China and the US will sign a memorandum of understanding on food safety by the end of this year enabling the two sides to resolve food safety issues more effectively, said a senior Chinese quality control official on Wednesday.
A delegation led by a vice-minister-level official of the US Department of Health and Human Services is set to come to Beijing in August to have talks about the signing of the MOU with Chinese food safety regulators, said Li Yuanping, an official in charge of the safety of import and export products at the General Administration of Quality Supervision, Inspection and Quarantine (AQSIQ).
"Both sides are aware of the necessity of establishing such a mechanism to resolve food safety issues more effectively amid rising disputes," Li said.
Li said the two countries would first hold a meeting in Beijing between July 31 and August 4 to discuss the detention of four kinds of China's seafood exports by US officials.
The US representatives will be Rich McKeown and William Steiger, Chief of Staff and Special Assistant to Secretary for International Affairs with the US Department of Health and Human Services.
They would also have preliminary discussions with Chinese food safety regulators concerning the MOU signing and the setting up of a collaboration mechanism on food safety, according to Li.
Li also said that the recent suspension of sale of chicken feet, pig ears and other animal products from seven US companies was conducted according to a memorandum of understanding signed between the administration and the US Department of Agriculture.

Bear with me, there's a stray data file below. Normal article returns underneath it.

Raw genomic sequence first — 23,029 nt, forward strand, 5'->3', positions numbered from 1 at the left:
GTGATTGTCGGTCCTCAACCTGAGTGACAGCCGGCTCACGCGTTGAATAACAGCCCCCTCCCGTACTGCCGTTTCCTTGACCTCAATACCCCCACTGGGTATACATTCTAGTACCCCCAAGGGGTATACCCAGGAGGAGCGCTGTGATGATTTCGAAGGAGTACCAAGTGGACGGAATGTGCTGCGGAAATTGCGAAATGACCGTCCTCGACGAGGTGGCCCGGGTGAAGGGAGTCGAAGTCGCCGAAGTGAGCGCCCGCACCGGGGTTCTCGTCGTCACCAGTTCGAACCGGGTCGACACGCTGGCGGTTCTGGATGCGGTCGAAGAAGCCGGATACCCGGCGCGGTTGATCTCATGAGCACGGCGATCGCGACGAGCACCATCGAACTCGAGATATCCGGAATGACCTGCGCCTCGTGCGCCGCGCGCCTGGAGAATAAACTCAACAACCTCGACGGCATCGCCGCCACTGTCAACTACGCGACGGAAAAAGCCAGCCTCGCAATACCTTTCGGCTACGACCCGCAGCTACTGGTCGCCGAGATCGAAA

The meat was contaminated with salmonella, additives and veterinary drugs, according to the administration.
In response to criticism from overseas, he said that China was not counteracting overseas complaints by picking holes in imports into the country.
It's not the first time China has suspended meat imports from the US -- the administration suspended contaminated meat imports from 15 US companies in 2006, Li said.
Meat imports from 13 of those companies have resumed, according to Li.
The FDA, under the US Department of Health and Human Services, said on June 28 it would detain three types of Chinese farm-raised fish -- catfish, basa and dace -- as well as shrimp and eel unless suppliers could prove the shipments contained no harmful residues unapproved in the US for use in farmed seafood.
Li Changjiang, the top quality control official with AQSIQ, urged the US to "properly deal with the problem as soon as possible" during a telephone conversation with US Health and Human Services Secretary Michael Leavitt, adding that an "indiscriminate" ban of all exports of such Chinese aquatic products was "unacceptable."
(Xinhua News Agency July 18, 2007)